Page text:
07/24/13 10:17am
Sun July 28, 2013
Free movies, DJ parties, Brooklyn Flea food and a bar are all putting a new spin on the South St. Seaport.

Free movies, DJ parties, Brooklyn Flea food and a bar are all putting a new spin on the South St. Seaport.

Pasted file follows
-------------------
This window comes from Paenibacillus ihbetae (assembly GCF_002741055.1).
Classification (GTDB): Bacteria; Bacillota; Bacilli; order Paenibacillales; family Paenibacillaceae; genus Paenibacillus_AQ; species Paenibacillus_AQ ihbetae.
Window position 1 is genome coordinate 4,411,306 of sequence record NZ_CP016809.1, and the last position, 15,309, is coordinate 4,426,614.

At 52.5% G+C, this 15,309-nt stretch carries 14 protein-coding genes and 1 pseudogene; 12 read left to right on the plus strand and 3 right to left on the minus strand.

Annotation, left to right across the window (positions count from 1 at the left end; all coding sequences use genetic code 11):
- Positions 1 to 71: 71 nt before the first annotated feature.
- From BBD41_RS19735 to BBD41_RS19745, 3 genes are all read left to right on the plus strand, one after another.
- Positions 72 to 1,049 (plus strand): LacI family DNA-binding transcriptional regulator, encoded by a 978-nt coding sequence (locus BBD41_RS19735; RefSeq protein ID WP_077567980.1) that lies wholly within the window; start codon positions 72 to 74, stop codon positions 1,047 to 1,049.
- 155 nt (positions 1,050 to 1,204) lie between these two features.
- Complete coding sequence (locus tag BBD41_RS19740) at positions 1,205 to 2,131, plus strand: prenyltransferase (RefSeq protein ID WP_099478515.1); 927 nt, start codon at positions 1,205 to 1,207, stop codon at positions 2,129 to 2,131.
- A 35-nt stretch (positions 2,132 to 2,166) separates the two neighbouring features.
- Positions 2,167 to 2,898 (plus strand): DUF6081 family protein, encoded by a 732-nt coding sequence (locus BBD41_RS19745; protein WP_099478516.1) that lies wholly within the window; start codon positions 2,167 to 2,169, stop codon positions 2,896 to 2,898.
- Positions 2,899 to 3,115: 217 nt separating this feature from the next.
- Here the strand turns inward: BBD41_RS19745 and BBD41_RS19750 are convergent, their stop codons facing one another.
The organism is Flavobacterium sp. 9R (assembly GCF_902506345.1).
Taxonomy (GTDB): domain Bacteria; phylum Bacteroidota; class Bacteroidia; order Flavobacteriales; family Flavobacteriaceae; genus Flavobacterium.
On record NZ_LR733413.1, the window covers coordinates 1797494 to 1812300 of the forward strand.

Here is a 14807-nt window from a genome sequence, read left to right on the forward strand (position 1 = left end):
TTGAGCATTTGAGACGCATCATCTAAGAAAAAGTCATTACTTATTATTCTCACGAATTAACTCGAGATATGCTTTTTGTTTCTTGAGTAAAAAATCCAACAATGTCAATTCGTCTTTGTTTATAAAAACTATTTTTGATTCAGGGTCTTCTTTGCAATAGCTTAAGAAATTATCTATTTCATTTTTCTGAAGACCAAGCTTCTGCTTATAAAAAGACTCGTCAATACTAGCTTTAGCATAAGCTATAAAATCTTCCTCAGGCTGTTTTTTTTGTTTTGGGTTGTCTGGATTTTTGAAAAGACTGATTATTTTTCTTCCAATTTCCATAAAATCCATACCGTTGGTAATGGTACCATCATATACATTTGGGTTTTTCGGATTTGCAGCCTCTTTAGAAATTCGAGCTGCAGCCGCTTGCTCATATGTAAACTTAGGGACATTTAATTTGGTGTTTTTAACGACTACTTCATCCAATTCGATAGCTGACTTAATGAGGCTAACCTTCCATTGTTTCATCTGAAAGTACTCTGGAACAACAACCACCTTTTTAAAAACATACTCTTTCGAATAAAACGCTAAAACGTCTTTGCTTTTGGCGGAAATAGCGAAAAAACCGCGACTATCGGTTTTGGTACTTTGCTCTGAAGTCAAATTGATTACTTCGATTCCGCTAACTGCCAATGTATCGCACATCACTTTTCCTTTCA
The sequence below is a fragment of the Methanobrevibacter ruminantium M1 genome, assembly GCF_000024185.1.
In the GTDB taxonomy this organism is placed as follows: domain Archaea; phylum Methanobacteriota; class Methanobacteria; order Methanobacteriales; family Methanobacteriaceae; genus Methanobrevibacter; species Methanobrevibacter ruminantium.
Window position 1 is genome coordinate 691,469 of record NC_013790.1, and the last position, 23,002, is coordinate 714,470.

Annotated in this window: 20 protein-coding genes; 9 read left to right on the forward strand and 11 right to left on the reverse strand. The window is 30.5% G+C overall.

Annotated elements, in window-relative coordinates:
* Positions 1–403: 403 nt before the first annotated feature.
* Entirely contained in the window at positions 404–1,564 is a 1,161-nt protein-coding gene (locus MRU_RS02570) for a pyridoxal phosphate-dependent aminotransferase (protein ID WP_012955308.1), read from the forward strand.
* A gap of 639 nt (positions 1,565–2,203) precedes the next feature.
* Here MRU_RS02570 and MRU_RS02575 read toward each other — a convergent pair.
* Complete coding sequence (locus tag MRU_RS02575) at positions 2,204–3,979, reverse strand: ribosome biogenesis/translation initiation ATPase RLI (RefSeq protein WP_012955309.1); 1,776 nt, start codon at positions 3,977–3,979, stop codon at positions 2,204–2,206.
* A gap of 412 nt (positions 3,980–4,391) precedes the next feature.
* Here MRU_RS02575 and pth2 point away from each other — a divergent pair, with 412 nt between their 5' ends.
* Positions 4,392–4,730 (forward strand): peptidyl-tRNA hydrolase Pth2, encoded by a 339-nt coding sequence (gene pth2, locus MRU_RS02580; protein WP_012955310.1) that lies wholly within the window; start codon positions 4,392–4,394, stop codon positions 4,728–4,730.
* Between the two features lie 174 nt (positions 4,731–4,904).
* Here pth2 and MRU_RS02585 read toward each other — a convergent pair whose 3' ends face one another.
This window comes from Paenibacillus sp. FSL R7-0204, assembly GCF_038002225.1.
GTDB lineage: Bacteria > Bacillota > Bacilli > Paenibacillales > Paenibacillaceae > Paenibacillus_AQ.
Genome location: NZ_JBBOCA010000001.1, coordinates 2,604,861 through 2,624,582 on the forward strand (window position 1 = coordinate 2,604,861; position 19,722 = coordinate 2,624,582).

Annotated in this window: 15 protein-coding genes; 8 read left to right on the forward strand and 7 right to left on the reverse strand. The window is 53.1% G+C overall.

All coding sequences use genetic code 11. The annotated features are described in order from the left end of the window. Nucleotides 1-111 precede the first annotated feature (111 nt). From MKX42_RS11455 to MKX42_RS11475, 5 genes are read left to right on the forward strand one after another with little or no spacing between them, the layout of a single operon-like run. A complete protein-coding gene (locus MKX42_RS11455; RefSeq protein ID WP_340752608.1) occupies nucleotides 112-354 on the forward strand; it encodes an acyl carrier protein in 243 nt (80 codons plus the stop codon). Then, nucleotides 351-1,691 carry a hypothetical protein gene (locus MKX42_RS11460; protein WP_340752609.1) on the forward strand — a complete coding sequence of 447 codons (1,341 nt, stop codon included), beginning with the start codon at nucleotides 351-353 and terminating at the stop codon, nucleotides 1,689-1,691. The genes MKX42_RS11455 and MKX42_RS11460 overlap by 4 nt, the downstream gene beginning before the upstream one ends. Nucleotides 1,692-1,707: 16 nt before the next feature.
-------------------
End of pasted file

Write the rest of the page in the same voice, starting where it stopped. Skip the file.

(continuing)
While Brooklynites may feel a bit Smorgased out, or at least happily full on Chinese BBQ porkbelly and fresh lobster rolls, the South Street Seaport, still suffering from Sandy, could use some more artisanal treats and foot traffic. Thankfully the Brooklyn Flea has brought Smorgasbar to Front Street, right near the Wall Street ferry stop, making the touristy area a lot less heinous. From 11am until 10pm each day, Asia Dog, Blue Marble Ice Cream, Brooklyn Oyster Party, Fonda, Landhaus, Milk Truck Grilled Cheese, Pizza Moto and Red Hook Lobster Pound serve reasonably priced deliciousness that you can eat at a picnic table on a quiet cobblestreet block. Of course there’s also a bar (in an old shipping container), which not only serves local beers and wines, but will add a shot of your favorite poison to the virgin Kelvin Slush Company slushies. If Governors Island is your most adventurous destination on the ferry, think of this as another place to stop. Thursday nights from 6-11pm the Brooklyn Flea has a weekly, outdoor DJ party called Seahouse at the Topsider bar on Fulton Street, and Wednesdays through Sundays the Seaport itself has programmed more DJs, free movies, and other activities, all in an effort to make the area safe for cool New Yorkers.